China hits Aussie lamb with sanctions
The federal government is "increasingly concerned" over a flurry of trade attacks by Beijing after lamb became the latest product sanctioned by China.
Lamb joins a long list of Australian products sanctioned by China that also includes barley, timber and beef. A sixth Australian beef exporter was hit with a ban on Monday.
Tariffs up to 200 per cent were also slapped on Australian winemakers, while China also threatened Australia's international student market.
Trade Minister Simon Birmingham said the government had become "increasingly concerned" by the number of sanctions imposed by Beijing. He told parliament the government had raised the concerns directly with Beijing and left open the option of taking a complaint to the World Trade Organisation.
"These disruptions have increased significantly in recent months," he told parliament.
"The targeted nature of Chinese government (sanctions) on Australian goods raises concerns about China's adherence to the letter and spirit of both its ChaFTA (China-Australia Free Trade Agreement) and WTO obligations.
"We continue to raise issues of apparent potential discriminatory actions targeted against Australia. The Australian government is considering old dispute settlement options in order to support our exporters and ensure they can compete on fair terms."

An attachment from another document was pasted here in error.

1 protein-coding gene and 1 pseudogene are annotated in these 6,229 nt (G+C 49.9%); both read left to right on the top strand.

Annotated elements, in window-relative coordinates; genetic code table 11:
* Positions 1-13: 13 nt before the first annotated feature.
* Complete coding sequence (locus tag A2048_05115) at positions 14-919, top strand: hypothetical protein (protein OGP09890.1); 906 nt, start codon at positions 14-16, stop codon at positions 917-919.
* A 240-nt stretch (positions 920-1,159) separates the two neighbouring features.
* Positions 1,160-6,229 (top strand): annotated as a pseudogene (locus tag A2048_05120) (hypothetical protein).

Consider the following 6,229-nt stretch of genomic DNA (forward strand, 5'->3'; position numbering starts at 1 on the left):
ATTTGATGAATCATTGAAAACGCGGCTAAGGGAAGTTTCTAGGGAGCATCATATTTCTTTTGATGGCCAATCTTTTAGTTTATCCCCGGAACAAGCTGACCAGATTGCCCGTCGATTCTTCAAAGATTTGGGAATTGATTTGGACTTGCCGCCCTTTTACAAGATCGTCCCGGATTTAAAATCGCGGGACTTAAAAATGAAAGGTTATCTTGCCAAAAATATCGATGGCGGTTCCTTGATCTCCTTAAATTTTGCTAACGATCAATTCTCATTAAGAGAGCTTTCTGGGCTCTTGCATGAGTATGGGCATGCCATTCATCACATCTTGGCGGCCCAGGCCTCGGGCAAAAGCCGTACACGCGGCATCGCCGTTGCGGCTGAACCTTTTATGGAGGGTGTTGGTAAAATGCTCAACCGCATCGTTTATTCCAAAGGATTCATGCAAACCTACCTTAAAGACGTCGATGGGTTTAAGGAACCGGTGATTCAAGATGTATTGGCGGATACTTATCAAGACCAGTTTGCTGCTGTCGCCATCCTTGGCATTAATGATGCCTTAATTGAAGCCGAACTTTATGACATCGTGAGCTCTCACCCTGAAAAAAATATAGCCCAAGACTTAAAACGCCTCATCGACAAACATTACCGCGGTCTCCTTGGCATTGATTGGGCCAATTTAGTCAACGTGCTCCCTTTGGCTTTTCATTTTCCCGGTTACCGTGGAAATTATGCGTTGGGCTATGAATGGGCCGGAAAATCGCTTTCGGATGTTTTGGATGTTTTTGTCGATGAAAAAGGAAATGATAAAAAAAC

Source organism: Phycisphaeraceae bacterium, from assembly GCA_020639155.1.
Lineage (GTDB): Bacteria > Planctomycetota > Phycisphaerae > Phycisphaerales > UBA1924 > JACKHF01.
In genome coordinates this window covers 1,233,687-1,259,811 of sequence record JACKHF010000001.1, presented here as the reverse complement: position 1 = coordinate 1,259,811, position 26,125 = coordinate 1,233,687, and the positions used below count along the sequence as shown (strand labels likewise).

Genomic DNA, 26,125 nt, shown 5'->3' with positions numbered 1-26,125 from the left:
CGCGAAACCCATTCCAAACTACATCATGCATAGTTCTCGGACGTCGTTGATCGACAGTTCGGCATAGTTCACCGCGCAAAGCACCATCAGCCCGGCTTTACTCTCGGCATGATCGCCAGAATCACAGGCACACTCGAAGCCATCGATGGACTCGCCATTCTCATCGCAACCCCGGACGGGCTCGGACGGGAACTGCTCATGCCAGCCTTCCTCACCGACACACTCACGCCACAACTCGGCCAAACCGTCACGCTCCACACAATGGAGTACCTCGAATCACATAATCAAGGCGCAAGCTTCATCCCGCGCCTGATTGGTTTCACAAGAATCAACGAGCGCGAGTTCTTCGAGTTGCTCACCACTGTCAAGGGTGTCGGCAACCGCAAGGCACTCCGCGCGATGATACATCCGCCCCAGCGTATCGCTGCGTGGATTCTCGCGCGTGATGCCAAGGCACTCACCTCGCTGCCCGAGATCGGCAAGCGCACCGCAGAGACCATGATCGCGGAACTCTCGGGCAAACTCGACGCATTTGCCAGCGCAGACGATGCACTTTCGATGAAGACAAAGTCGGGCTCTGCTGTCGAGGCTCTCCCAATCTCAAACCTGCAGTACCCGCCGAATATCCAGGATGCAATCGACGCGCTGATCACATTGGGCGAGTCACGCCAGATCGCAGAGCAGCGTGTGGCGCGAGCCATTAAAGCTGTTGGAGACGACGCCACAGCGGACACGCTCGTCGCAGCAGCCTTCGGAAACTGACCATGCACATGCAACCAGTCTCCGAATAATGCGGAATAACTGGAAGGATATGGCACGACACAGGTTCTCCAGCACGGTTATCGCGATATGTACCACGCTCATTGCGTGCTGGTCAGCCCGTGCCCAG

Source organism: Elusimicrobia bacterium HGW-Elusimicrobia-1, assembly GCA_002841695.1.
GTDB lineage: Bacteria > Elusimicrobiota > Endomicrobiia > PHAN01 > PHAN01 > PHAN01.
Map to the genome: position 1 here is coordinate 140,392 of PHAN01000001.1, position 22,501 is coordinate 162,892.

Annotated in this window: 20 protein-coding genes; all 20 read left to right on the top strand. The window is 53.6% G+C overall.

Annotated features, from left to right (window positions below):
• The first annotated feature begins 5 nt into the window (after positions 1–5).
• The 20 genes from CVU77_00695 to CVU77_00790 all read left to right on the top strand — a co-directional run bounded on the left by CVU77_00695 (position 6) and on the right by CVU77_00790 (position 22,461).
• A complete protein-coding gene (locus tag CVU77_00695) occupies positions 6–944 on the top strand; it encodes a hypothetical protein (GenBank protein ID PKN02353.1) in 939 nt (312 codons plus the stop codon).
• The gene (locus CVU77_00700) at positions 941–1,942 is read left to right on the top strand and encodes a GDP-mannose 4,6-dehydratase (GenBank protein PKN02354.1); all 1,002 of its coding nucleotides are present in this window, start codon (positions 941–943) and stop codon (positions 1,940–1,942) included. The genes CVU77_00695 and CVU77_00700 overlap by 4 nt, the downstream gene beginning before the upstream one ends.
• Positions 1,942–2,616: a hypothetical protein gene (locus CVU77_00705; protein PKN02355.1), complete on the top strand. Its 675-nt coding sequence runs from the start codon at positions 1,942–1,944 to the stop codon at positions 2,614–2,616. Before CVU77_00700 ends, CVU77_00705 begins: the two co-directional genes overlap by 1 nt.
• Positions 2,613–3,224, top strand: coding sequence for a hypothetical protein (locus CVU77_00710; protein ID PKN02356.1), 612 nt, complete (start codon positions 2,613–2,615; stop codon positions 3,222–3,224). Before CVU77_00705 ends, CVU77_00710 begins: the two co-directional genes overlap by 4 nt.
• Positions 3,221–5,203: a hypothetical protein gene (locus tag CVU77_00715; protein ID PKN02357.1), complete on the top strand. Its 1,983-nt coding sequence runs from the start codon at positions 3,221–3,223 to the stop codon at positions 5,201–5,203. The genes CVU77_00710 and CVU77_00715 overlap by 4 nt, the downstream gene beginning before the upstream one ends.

It comes after China blocked imports from JBS Brooklyn and Australian Lamb Company, two exporters that were briefly shut due to COVID-19 outbreaks.
China has continued to accept imports from lamb companies in the US that have also suffered outbreaks.
Agriculture Minister David Littleproud said the government was working to ensure the exports resumed.
"We continue to raise the recommencement of exports from these facilities with China through our agriculture counsellors and DFAT officials in Beijing," he said.
"We remain open to constructive engagement with China and will continue to press for a relisting of these establishments as soon as possible."
The ban comes after Beijing suggested COVID-19 may have arrived in China in frozen meat, including Australian steaks.
The claim appeared in Beijing's mouthpiece, the Global Times, and sparked widespread derision in Australian media.
In an editorial on Tuesday, the Global Times insisted Australia was referenced just once in the piece, accusing Australian media of "attempting to deflect the blame".
"Tracing the origin of the virus is a major issue that concerns the success or failure of humanity's COVID-19 fight," it read.
"The Global Times has worked hard for this. But Australian media outlets see it as a new battlefield for public opinion and political struggle."
It comes after over a week of deteriorating relations between Beijing and Canberra, prompted by the Chinese foreign ministry tweeting an image of an Australian soldier holding a knife to the throat of an Afghan child.
The tweet referenced the Afghan war crimes report, which found evidence elite Australian soldiers murdered 39 Afghan civilians and prisoners.
The government and opposition have called for China to take down the tweet and apologise.
Beijing has refused to do so, while Twitter has failed to act on a request from the government to remove the post.
The Global Times said Australia's attack on its COVID-19 claim was an attempt to distract from the damning Afghan report.
"Australia has lost its moral high ground in its troops' brutal murders of Afghan civilians," it said.
"Feeling embarrassed, it now wants to save face. But facts are facts. No matter how hard Australia tries to condemn China, reality will not change."
Originally published as China hits Aussie lamb with sanctions